Passenger market for suborbital, hypersonic transports.

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I saw that this weeks Space Access '09 conference,, will have several presentations by companies working on suborbital flights for tourism.
According to this article, Virgin Atlantic is planning on marketing just suborbital flights at $200,000 and it reports a survey said orbital flights might be commercially viable at $500,000:

Space tourism survey targets cost factor.
Online results hint at future price points for suborbital and orbital flights.
By Leonard David
Senior space writer
updated 4:53 p.m. ET, Tues., Oct. 3, 2006
"Pricey seats.
"So far, orbital space tourism has been the propelled
province of well-heeled millionaires. Even for projected
suborbital jaunts — up to the edge of space and return to
Earth — the price tag for a Virgin Galactic spaceliner
seat slaps your purse or wallet for roughly $200,000.
Several key results of the space tourism survey point out:
The prices of current space treks into suborbital and
orbital are generally too high at present, with only 7
percent registering for a suborbital flight and 4 percent
for an orbital adventure at current price levels.
Suborbital flights would really take off at $25,000, and
orbital flights at $500,000, if such price levels were
compatible with an operator’s business plan. If price were
not an issue, nearly two-thirds of the respondents would
want to go on a round-the-moon adventure."

I want to argue here that it would be feasible to provide service also for a much larger market: suborbital, hypersonic passenger flights for transcontinental and intercontinental transportation.
A round trip cross-Atlantic ticket on the Mach 2 Concorde cost around $10,000. I don't think it's out of the question that a substantial number of business executives and wealthy vacationers would be willing to pay $100,000 to make a cross-Atlantic or cross-U.S. trip that took less than an hour, especially when it included making a short stint to space in the process.
Likewise I think there would be a substantial market at $100,000 per ticket for a trip to Asia that only took 2 or 3 hours, compared to a full day as it does now.

You can make a calculation for how much fuel you would need for a rocket flying horizontally to reach a certain distance by using the rocket equation for velocity:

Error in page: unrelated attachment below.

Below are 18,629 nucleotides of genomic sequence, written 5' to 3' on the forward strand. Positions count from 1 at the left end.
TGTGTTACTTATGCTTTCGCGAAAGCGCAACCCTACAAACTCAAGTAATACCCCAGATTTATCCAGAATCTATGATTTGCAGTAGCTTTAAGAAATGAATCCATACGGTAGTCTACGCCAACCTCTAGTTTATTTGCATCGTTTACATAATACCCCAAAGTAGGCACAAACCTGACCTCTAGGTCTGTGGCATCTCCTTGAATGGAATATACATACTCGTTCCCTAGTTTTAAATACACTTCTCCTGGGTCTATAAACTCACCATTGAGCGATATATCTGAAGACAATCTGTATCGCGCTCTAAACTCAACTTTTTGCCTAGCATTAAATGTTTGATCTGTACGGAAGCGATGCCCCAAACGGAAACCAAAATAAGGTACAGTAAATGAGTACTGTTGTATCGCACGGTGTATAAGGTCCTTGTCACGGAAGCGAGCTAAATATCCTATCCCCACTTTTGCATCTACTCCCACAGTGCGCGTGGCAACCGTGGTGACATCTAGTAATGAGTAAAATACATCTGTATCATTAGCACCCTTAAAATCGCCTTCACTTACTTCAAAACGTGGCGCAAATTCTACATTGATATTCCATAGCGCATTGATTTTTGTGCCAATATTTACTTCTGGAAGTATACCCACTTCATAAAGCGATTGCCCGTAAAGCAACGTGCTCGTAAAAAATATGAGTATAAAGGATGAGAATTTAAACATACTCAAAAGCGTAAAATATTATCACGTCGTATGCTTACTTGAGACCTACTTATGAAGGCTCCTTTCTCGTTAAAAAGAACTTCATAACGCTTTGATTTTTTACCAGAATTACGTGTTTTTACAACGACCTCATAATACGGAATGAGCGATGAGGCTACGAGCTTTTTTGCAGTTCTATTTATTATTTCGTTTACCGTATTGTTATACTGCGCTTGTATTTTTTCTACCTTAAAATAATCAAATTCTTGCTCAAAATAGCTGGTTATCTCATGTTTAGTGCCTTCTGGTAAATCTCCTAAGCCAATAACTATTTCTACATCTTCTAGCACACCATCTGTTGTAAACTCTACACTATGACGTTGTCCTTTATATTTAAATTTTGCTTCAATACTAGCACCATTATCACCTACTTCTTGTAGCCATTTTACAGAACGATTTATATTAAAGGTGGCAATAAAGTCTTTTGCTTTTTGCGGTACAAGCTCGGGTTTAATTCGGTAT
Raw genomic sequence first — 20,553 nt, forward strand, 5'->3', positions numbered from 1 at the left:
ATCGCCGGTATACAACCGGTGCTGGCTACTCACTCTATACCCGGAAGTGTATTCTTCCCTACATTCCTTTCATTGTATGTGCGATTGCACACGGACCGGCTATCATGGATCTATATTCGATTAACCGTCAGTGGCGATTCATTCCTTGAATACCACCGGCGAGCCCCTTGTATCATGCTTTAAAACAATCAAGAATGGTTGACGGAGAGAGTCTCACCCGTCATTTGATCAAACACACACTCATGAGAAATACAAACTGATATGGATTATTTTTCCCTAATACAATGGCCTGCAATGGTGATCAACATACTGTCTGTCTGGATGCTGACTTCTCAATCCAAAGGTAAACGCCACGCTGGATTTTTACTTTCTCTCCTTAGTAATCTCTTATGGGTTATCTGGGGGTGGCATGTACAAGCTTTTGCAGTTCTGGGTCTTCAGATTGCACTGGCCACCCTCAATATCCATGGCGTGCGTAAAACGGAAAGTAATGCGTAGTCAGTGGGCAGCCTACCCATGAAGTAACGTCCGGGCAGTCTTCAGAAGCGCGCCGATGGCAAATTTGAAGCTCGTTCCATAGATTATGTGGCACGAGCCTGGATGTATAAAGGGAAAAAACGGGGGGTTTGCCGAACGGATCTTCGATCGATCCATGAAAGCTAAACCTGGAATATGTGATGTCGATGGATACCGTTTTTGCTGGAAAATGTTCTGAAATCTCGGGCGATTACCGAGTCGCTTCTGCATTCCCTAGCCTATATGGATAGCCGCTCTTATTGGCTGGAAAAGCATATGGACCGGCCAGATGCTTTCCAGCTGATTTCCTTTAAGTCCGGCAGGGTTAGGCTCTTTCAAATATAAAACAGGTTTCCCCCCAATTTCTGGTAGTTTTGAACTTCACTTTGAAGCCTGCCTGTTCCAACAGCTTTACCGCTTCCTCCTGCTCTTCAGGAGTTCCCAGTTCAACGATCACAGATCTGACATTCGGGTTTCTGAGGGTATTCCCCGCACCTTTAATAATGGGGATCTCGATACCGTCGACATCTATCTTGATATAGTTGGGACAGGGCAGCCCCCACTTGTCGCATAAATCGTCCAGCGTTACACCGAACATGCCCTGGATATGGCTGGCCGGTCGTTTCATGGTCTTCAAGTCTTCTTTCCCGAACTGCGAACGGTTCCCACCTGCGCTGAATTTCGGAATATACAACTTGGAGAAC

Vf -Vi = Ve*ln(Mi/Mf), where Vf, Mf are the final velocity and final mass, and Vi, Mi are the initial velocity and initial mass, and Ve is the exhaust velocity. The formula still works for intermediate points in the trip where you burned only a portion of the fuel, where Vf and Mf are the values at these intermediate times.
Let's say you're burning propellant at a rate r kgs/sec. Then the mass of the vehicle at time t will be Mf = Mi-rt. I'll say the initial velocity Vi is zero, and let the velocity at time t be V(t). Then the formula becomes:

V(t) = Ve*ln[Mi/(Mi-rt)]. Then we can integrate this formula for velocity to get the distance traveled, S(t):

S(t) = Ve*t - (Ve/r)*(Mi-rt)*ln[Mi/(Mi-rt)]

This formula is for the case of constant thrust, where the acceleration will gradually increase since the mass is decreasing as the fuel is used up. It might be more comfortable for the passengers if instead we used a constant acceleration flight. This would be accomplished by making the fuel flow rate, and therefore thrust, decrease as the weight decreases. The formulas for this case can be constructed in an analogous fashion to those of the classic rocket equation. I haven't calculated it but my guess is the total fuel usage would be the same as for using the fuel at a constant rate.
In any case, I will assume that just as for SpaceShipOne it will have aerodynamic shape to allow lift so that most of this propulsion can go towards providing horizontal thrust. I didn't include the drag in this first order calculation of the constant fuel rate case, but it can be added in a more detail examination. You can reduce the drag by having the craft undergo the hypersonic flight at high altitude. You can save fuel to reach this altitude by using a carrier craft such as the White Knight for SpaceShipOne. Note that you don't have to use the fuel on the carrier craft or suborbital vehicle to get to a height of say 100 km, but only to get to high enough altitude to reduce the drag and heating on the vehicle at the hypersonic velocities.
XCOR is planning on using kerosene and LOX for their engines so I'll use this type of engine for getting the Ve number. Kerosene/LOX engines can have Isp of 360 s at high altitude, which I am assuming will be the only time the rocket will be used. So Ve will be in the range of 3600 m/s at high altitude.